Mission and Focus and “Bread and Butter” at ECW

A recent book review about The Civil War and the Summer of 2000 elicited a comment from a long-time ECW reader (who I like very much!) who lamented what he saw as a drift “into a more typical ‘academic’ organization where military history becomes less the focus and ‘memory studies,’ ‘reconstruction’ and ‘gender roles’ type posts become more the focus. . . .” This comment baffled me and, I thought, deserved some attention.

I don’t think ECW has drifted away from military history at all. Military history has always been, and always will be, our “bread and butter” at ECW. To round out that focus, though, we have always tried to add important other facets of Civil War-era history. This addition is a good thing because it offers a fuller picture of the war and its effects, then and now.

The fields of military and social history need not be mutually exclusive. Each affected the other and are interwoven in the fabric of our nation’s history and especially in how we remember the war. (I, for one, am especially interest in memory studies because I find it fascinating how history has been used, misused, twisted, adapted, and fought over—and how most people are generally unaware of that entire process. Similarly, I think Reconstruction is important for us to cover because it sheds vital light on the outcome of the war and why we fought it in the first place. I am thankful to Pat Young of The Reconstruction Era Blog for his work for us in this area.)

The commenter said people can go anywhere to get that “academic social history” information. I would argue the opposite: people can go anywhere to get Civil War military history. Historians and authors have been writing it for more than 160 years, so there is a deep and wide historiography to draw on. Our goal at ECW is to offer a fresher take on some that military history, but of course to do that, we have to bring our own experiences and insights and reading lists into the conversation. We have to engage with other facets of history (such as social, political, economic, environmental), and we have to engage with the emerging changes in the field of Civil War history itself. Otherwise, we fall into the trap of regurgitating the same old stories one more time. That may be comforting to read for someone who turns to history for entertainment, but we have never wanted to settle for that. Our mission is to educate and illuminate.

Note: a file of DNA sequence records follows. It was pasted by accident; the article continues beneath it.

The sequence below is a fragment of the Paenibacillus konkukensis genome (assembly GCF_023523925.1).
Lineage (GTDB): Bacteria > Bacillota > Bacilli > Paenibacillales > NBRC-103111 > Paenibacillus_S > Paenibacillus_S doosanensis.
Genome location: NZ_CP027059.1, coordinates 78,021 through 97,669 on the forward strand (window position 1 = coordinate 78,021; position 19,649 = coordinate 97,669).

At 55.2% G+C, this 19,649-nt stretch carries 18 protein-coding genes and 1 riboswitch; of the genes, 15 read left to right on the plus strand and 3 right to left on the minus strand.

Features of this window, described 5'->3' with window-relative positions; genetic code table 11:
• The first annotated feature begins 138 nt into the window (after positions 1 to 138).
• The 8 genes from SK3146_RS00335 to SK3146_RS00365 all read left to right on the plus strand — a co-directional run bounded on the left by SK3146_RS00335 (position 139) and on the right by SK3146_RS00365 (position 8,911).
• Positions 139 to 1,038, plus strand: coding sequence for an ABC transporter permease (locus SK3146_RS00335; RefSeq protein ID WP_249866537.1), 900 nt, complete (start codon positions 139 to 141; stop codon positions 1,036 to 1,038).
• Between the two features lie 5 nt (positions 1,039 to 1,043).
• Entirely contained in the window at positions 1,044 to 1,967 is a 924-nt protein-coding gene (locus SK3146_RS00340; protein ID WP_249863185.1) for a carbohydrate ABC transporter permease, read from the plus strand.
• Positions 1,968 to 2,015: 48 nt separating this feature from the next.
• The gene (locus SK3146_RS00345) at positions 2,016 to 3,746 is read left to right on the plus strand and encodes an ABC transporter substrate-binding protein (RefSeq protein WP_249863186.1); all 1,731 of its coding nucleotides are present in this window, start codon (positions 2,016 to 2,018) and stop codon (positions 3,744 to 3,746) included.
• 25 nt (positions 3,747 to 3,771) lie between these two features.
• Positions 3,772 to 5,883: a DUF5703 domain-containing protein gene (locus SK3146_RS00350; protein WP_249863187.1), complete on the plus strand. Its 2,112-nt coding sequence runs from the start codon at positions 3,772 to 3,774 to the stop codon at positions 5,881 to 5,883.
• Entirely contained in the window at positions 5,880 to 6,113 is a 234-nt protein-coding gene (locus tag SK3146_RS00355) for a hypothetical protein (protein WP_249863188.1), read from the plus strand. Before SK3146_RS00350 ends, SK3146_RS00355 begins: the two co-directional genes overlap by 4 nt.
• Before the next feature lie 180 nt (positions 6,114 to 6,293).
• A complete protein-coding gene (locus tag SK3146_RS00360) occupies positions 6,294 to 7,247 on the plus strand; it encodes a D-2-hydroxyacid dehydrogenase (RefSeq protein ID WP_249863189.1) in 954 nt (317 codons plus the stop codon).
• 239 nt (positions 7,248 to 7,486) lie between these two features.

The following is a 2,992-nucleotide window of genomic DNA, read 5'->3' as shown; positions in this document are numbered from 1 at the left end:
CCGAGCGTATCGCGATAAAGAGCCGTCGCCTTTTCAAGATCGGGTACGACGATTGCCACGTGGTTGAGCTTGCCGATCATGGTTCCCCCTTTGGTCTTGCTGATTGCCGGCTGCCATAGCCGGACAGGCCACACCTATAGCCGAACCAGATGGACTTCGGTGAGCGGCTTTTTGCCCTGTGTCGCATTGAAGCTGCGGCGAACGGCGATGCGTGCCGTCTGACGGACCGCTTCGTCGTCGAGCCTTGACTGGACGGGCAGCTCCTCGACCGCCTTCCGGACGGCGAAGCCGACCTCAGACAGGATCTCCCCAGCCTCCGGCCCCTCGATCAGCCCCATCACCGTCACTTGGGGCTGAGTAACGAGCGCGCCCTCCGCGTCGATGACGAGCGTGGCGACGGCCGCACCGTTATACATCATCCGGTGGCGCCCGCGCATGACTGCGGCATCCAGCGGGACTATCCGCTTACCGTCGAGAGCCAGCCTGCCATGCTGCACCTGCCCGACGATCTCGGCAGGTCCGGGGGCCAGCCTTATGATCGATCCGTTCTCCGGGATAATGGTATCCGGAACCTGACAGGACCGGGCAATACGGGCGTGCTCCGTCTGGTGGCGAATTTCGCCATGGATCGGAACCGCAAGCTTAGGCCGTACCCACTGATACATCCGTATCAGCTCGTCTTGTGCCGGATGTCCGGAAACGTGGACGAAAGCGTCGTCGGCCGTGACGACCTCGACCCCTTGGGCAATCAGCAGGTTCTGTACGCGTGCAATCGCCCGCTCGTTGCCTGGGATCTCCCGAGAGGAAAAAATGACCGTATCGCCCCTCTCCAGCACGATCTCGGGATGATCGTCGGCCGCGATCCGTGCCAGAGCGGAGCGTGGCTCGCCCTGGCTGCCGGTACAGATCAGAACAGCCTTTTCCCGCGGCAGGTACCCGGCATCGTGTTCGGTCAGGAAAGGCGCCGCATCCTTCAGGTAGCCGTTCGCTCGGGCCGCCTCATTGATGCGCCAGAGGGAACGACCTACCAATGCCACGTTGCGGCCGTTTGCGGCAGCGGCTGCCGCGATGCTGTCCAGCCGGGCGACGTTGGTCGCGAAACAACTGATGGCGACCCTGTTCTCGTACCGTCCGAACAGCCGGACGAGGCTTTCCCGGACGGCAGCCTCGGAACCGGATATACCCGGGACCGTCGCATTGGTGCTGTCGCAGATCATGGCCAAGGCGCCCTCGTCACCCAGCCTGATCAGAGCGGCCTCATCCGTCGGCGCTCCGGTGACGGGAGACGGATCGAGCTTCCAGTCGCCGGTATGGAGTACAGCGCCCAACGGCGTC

We have always encouraged our writers to write about the things they’re interested in at any given moment. That’s the other factor that determines what appears on the blog. You’re reading about the things our writers find interesting right now. Conversely, if something isn’t on the blog, it’s because our writers aren’t interested in or able to write about it at the moment. We don’t have an editorial board—or freelance budget—to assign stories. Our blog content is generated organically from our own curiosity.

Our book reviews, meanwhile, are driven largely by what publishers happen to be publishing these days, coupled with which reviewers are interested in reading which books. Perhaps that’s where an impression might come from that we seem to be a bit academic because we do review a lot of books by academic presses, and those presses do seem to be tilted toward social and other non-military areas of history. We don’t seem to have a problem finding reviewers, though, so they must be finding those books interesting. I know I’ve found some books I might not otherwise have found—or bothered to look at, frankly—because of those reviews.

Through it all, we have consciously maintained a public-history approach—meaning, we’re speaking to and with the public—rather than adopting an academic tone. In fact, there are many folks in “the academy” who brush off ECW because of our military history focus and our public tone. So it goes. What’s interesting to us doesn’t have to be interesting to them and vice versa.